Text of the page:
Data Experts Aim to Help Students Make Better Postsecondary Decisions

by Christina Pena
February 11, 2016

The Workforce Data Quality Campaign organized a panel discussion on “Postsecondary Data Policy: Better Information for Students and Practitioners,” at the National Skills Coalition’s annual Skills Summit, held earlier this week near Washington, DC. 

WDQC’s Director, Rachel Zinn, moderated the panel discussion with experts offering their analysis of federal and state progress on providing postsecondary education and training outcomes.


Mark Schneider of the American Institutes for Research (AIR) highlighted the worrying trend of more students failing to complete college, or choosing majors that will never provide them with earnings that meet their financial expectations.

Building on his experience working in the federal government and developing the Integrated Postsecondary Education Data System (IPEDS), he went on to form College Measures, a partnership between AIR and Optimity Advisors, LLC, which provides online postsecondary data for two- and four-year degrees on a state-by-state basis. The initiative has made progress in providing earnings outcomes for several states, down to the program level, through the Economic Success Metrics initiative, but progress has been slow in part because of varied interpretations of the law. He hopes to expand the number of states participating in the program. He concluded by emphasizing that students need to know that majors matter more than institutions when it comes to earnings outcomes, and that they need this information to make realistic plans for their future.

Jenna Leventoff of WDQC reviewed our recent survey of state progress against our 13-point “blueprint” on workforce data systems. The blueprint includes metrics relevant to postsecondary education, such as determining employment outcomes and publishing scorecards for students and workers.

States have made respectable strides towards these goals. Twenty-two states report having “Achieved” the “Knowing if Graduates Get Jobs” metric, which asks whether states can determine employment and earnings outcomes for graduates of workforce and education programs. Another 17 report being “In Progress” towards that goal. Thirty-nine states said that they were “In Progress” or have already “Achieved” the ability to provide aggregate program and institution level data to help students compare programs and make career decisions. WDQC also monitors progress on the number of education and workforce programs included in state longitudinal data systems. Although states have become increasingly successful at obtaining information from public institutions, they have been less successful with private institutions, save for a few exceptions such as New Jersey. WDQC has a new online tool that allows visitors to explore these and other indicators of progress, as well as legislation and additional developments relevant to workforce data systems on the State Solutions page.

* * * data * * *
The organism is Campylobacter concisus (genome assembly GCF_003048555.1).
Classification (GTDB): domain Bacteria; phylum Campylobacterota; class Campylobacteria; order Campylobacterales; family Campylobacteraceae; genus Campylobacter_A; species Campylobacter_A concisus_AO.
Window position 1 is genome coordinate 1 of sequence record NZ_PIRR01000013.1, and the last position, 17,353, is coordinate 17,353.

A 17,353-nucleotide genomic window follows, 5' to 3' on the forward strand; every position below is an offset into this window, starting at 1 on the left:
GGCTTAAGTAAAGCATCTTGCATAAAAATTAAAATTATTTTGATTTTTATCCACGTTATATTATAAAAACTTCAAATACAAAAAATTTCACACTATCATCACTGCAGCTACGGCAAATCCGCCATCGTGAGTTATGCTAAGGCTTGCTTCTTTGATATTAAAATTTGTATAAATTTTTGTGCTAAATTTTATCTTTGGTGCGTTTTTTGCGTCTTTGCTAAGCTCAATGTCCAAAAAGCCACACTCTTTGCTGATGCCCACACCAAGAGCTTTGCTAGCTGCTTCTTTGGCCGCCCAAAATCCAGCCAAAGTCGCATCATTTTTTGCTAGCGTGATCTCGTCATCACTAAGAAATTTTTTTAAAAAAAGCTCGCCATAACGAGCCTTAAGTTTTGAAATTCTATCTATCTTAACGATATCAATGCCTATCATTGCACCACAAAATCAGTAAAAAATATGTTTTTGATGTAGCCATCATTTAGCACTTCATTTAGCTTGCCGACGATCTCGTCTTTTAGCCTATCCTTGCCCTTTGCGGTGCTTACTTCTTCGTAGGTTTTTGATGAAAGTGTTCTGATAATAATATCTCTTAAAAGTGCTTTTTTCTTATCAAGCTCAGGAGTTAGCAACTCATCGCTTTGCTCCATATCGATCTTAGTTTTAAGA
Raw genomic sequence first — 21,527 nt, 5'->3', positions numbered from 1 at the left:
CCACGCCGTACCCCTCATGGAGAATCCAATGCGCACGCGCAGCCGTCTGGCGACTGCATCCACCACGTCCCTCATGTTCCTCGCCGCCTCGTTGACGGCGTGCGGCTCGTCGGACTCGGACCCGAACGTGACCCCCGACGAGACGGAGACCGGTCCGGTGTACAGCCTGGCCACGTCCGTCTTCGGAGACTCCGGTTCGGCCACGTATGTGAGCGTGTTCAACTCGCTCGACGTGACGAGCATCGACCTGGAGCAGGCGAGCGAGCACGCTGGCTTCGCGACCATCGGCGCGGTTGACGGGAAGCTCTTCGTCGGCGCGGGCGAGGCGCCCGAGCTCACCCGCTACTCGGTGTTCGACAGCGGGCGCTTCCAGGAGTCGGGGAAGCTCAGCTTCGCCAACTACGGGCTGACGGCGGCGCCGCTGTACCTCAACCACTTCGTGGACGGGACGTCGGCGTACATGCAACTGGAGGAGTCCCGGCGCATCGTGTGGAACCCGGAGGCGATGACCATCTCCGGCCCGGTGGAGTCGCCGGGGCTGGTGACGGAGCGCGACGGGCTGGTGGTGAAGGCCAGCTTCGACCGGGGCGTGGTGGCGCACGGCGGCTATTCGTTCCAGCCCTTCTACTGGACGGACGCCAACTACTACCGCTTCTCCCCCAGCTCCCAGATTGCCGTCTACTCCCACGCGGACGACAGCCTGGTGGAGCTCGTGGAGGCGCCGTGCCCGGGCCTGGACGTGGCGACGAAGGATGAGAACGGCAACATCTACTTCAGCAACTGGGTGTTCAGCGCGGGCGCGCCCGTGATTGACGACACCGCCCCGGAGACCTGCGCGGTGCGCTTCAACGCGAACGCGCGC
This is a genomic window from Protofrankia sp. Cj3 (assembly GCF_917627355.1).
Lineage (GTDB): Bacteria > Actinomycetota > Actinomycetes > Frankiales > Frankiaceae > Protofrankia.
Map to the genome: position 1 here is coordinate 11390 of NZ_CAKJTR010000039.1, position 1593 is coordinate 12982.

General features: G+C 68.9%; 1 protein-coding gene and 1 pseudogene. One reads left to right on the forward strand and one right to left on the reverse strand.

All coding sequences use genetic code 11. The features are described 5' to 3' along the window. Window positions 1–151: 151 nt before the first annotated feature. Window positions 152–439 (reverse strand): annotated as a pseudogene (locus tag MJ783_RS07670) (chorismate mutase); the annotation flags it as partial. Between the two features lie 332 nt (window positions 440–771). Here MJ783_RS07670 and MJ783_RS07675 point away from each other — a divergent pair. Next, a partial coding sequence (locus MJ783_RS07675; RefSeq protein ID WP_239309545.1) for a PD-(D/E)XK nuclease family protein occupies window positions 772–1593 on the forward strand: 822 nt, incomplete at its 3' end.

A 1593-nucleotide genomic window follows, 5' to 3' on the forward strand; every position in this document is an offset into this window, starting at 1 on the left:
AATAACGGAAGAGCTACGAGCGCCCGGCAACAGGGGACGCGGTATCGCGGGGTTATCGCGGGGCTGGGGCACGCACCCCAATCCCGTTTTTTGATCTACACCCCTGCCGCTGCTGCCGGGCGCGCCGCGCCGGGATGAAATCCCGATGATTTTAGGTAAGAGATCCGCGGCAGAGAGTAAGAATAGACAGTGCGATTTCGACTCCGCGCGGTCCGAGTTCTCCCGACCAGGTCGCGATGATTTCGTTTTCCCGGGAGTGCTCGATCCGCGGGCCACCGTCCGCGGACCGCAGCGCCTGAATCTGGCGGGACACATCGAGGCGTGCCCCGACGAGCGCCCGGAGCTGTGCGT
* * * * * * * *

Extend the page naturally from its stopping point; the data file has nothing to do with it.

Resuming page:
Neal Gibson of the Arkansas Research Center (ARC) echoed the frustration that students, parents and policymakers have faced in trying to access better postsecondary data, and reviewed recent developments in his state.  

He described how policymakers in Arkansas understood the urgency of the situation and passed legislation last year to require reporting on employment and earnings outcomes for degree and certificate holders from state-supported postsecondary institutions. Earlier, ARC worked with College Measures, on the ESM-program mentioned above, to provide earnings information by program and degree (available online). ARC is working to add data from high schools as a next step in this project. Looking ahead, he sees the implementation of the Workforce Innovation and Opportunity Act (WIOA) as requiring more information on cross-state data than what has been possible with the Wage Record Interchange System (WRIS) I and II, and this may create new pressures for cooperation and collaboration. He said that most of the relevant data are out there, but that much work remains to be done in bringing it all together in useful ways for students and their families.

Mamie Voight of the Institute for Higher Education Policy reviewed postsecondary data developments at the federal level.

She welcomed the recent release of the U.S. Department of Education’s College Scorecard, which includes earnings outcomes for students across postsecondary institutions, searchable via one website. She highlighted some of the tool's weaknesses, such as its omission of non-federally aided students. Turning to legislative action, the bi-partisan Student Right to Know Before You Go Act would amend the Higher Education Act to require that postsecondary institutions provide information on student retention, student debt, graduation rates, and median annual earnings at two, six and 15 years after completion. The Act would allow for more inclusive and efficient data collection by overturning the ban on a national student record system. A growing number of organizations have come to support such a system. She mentioned efforts by the Postsecondary Data Collaborative to help generate broader stakeholder support. Even with the promise of better postsecondary information at the federal level, said Voight, state systems will remain necessary for reporting and informing specific regional and local interests. Going forward, she would like to see federal and state data systems become more effective at working together.

WDQC would like to thank USA Funds for their sponsorship of this session!

For more information on postsecondary data policy, see this fact sheet from the National Skills Coalition’s 2016 Skills Summit.